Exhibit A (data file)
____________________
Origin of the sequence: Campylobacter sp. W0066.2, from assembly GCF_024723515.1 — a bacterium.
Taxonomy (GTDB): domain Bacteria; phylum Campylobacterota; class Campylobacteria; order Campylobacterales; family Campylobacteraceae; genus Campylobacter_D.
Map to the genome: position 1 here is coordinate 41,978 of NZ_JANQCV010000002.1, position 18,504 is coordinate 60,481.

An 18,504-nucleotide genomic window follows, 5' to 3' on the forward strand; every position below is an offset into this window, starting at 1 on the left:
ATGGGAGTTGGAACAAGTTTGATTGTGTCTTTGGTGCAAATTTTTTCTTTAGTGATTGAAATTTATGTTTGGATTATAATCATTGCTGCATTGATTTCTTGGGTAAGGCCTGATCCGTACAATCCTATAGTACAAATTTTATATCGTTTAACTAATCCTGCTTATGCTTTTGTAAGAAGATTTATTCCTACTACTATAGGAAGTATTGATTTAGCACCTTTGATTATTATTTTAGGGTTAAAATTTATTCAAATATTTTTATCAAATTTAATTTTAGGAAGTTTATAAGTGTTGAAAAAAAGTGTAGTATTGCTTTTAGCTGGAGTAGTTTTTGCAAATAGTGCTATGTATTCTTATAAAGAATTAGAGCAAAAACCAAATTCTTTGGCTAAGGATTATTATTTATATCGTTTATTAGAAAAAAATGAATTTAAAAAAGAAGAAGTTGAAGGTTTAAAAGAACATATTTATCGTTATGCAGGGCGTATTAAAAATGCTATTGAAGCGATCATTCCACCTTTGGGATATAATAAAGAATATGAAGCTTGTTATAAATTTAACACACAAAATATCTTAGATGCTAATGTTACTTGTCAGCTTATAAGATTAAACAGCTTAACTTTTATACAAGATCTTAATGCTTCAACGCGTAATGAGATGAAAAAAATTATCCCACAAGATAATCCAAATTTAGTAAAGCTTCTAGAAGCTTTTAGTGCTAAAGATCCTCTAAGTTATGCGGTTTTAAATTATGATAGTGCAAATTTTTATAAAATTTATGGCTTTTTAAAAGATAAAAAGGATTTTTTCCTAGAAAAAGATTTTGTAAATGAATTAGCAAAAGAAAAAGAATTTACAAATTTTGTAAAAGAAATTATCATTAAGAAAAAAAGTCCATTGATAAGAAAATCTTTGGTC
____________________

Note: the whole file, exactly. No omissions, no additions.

Origin of the sequence: Campylobacter sp. W0066.2, from assembly GCF_024723515.1 — a bacterium.
Taxonomy (GTDB): domain Bacteria; phylum Campylobacterota; class Campylobacteria; order Campylobacterales; family Campylobacteraceae; genus Campylobacter_D.
Map to the genome: position 1 here is coordinate 41,978 of NZ_JANQCV010000002.1, position 18,504 is coordinate 60,481.

An 18,504-nucleotide genomic window follows, 5' to 3' on the forward strand; every position below is an offset into this window, starting at 1 on the left:
ATGGGAGTTGGAACAAGTTTGATTGTGTCTTTGGTGCAAATTTTTTCTTTAGTGATTGAAATTTATGTTTGGATTATAATCATTGCTGCATTGATTTCTTGGGTAAGGCCTGATCCGTACAATCCTATAGTACAAATTTTATATCGTTTAACTAATCCTGCTTATGCTTTTGTAAGAAGATTTATTCCTACTACTATAGGAAGTATTGATTTAGCACCTTTGATTATTATTTTAGGGTTAAAATTTATTCAAATATTTTTATCAAATTTAATTTTAGGAAGTTTATAAGTGTTGAAAAAAAGTGTAGTATTGCTTTTAGCTGGAGTAGTTTTTGCAAATAGTGCTATGTATTCTTATAAAGAATTAGAGCAAAAACCAAATTCTTTGGCTAAGGATTATTATTTATATCGTTTATTAGAAAAAAATGAATTTAAAAAAGAAGAAGTTGAAGGTTTAAAAGAACATATTTATCGTTATGCAGGGCGTATTAAAAATGCTATTGAAGCGATCATTCCACCTTTGGGATATAATAAAGAATATGAAGCTTGTTATAAATTTAACACACAAAATATCTTAGATGCTAATGTTACTTGTCAGCTTATAAGATTAAACAGCTTAACTTTTATACAAGATCTTAATGCTTCAACGCGTAATGAGATGAAAAAAATTATCCCACAAGATAATCCAAATTTAGTAAAGCTTCTAGAAGCTTTTAGTGCTAAAGATCCTCTAAGTTATGCGGTTTTAAATTATGATAGTGCAAATTTTTATAAAATTTATGGCTTTTTAAAAGATAAAAAGGATTTTTTCCTAGAAAAAGATTTTGTAAATGAATTAGCAAAAGAAAAAGAATTTACAAATTTTGTAAAAGAAATTATCATTAAGAAAAAAAGTCCATTGATAAGAAAATCTTTGGTC